The Issam Fares Institute for Public Policy and International Affairs (IFI) at the American University of Beirut (AUB) organized a discussion with Sociologist Zahra Ali moderated by Omar Sirri, on Friday, February 21st, 2020. Ali discussed the ideas behind her book “Women and Gender in Iraq: Between Nation Building and Fragmentation", in which she includes a wide range of interviews with Iraqi women involved in women's rights activism pertaining to daily life in Iraq following the US-led invasion. Ali provided a historical account to her research on social, economic, and political underpinnings of the formation of the Iraqi state since the 1920s.
In her talk, Zahra Ali traces the waves of political and social disruptions that Iraq witnessed through the years. She points out at the spatial make up of today's Baghdad segmented by checkpoints and concrete walls, divided around sectarian lines and institutions, as government buildings are covered in national symbols, evoking feelings of crisis and entrenched poverty. Moreover, Ali points to the presence of women or lack thereof, in public spaces that are mostly dominated by men. She uses her own individual experience in Iraq to emphasize this feeling: old neighborhoods are now covered in traces of war, women are begging and children are selling scraps.
Ali shows that over the past few years, Baghdad has become a hotspot for research, however most of it was produced from a western centered lens. Ali's book presents an emic approach through which Iraqi people's experiences manifest. She employs a female centered lens on citizenship through which she focuses on interviewing female activists by employing an ethnographic framework to decolonial and feminist notions of women rights, all the while questioning dichotomies that continue to dominate feminist discourse in the Middle East. Ali's book acts as a tool to tell the her-story instead of the his-story of Iraq by including the life accounts of over a 100 women from different political, religious, and economic backgrounds.
More specifically, Ali traces the status of women in Iraq and their position vis a vis the law, and relates the contemporary status of women to the 50s and 60s early post-colonial period covering the struggle and competing ideas of nationhood and state. The contemporary status laws were considered progressive at the time yet they hadn't covered all areas of Iraqi life, as they only tackled issues pertaining to land inheritance and agriculture. In Iraq, the communist and leftist trends of feminism, which adopted an anti-imperialist stance, were the dominant trend until the 70s and 80s. Then came the era of the diaspora, following Saddam Hussein's dictatorship, which marked a shift towards an authoritarian rule whereby the economic golden age shifted away from quasi-secular pro women regime to militarized conservative one, which affected the personal status law. After the 2003 US invasion, sectarian differences were institutionalized for the first time and contributed to violence and corruption from the governing body. The impact of the US presence reverted Iraq to a preindustrial economy and social makeup with the resurgence of the patriarchy. Ali uses the term “sextarian" to depict how the sectarian regime greatly affected personal status laws and its repercussions on women as main political parties pushed for the sectarianization of personal status law, further degrading women's rights. In defiance, women opted for activism practiced through NGOs subsidized by international funds.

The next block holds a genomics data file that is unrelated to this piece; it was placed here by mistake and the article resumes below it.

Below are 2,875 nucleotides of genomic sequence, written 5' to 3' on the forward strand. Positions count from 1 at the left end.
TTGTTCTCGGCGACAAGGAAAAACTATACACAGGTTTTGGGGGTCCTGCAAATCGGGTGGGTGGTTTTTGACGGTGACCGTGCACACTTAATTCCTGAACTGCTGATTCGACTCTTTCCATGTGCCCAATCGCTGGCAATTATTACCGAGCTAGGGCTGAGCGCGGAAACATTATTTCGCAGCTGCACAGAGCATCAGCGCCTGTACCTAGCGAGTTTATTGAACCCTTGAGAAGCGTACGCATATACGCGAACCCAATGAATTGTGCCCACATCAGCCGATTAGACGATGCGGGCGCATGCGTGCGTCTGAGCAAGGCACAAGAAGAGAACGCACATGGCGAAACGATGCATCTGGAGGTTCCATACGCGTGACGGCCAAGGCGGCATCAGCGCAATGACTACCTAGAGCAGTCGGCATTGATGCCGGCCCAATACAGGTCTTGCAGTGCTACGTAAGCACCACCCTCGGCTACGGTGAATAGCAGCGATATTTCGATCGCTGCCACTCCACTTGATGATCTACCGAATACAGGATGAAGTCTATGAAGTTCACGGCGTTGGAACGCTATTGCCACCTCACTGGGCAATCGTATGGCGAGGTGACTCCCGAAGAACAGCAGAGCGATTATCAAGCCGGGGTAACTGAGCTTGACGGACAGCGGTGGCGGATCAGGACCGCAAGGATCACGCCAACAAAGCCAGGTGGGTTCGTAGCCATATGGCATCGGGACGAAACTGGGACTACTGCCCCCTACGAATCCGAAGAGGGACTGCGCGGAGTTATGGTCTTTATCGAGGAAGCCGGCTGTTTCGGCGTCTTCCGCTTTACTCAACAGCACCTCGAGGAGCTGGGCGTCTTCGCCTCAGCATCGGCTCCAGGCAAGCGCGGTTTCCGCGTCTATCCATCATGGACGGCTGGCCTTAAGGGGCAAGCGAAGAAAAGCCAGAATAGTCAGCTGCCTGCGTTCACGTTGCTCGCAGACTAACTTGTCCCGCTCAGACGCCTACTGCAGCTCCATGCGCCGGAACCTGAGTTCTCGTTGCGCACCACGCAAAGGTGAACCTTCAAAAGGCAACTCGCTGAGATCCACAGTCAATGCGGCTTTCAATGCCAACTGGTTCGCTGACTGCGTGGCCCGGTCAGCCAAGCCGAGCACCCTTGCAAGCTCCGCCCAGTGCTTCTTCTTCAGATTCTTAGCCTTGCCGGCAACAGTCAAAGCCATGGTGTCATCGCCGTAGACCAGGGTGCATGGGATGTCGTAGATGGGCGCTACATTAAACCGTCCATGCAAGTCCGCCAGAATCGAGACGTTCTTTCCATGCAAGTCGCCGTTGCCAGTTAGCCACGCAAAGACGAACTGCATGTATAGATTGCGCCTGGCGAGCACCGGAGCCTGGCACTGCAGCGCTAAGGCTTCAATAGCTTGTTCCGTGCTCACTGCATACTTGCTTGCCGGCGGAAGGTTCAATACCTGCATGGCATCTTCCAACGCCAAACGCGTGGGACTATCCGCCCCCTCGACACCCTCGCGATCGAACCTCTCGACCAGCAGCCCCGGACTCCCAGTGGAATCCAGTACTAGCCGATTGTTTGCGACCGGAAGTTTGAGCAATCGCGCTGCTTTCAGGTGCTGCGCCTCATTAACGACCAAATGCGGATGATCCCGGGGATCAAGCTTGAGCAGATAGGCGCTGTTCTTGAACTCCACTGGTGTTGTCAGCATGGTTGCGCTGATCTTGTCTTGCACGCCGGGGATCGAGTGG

On a more general note, Ali commented on the uprising in today's Iraq, whereby an inclusive trope marks these movements. Iraqi protestors are challenging hierarchies and calling for redistribution of resources as well as ending the rooted presence of militias. It is notable that poverty and the dire economic situation fueled these movements and pushed people such as merchants, precarious workers, and men who previously fought with Daesh to become the pillars of the uprisings. Ali also points out the hyper militarization of the state in the face of the uprisings. Violence increased and more than 700 people were killed, more than 25,000 were injured, hundreds were arrested, and many disappeared. In defiance, protestors have formed a micro society present on the ground through setting up tents and alternative systems of state founded upon the idea of free services. Lastly, despite the backlash coming from the counter protestors, it is important to note that women activists have been playing an essential role in the uprisings, which challenges the previously mentioned presence of men in public spaces as women are on the forefront of the protests, both physically and virtually.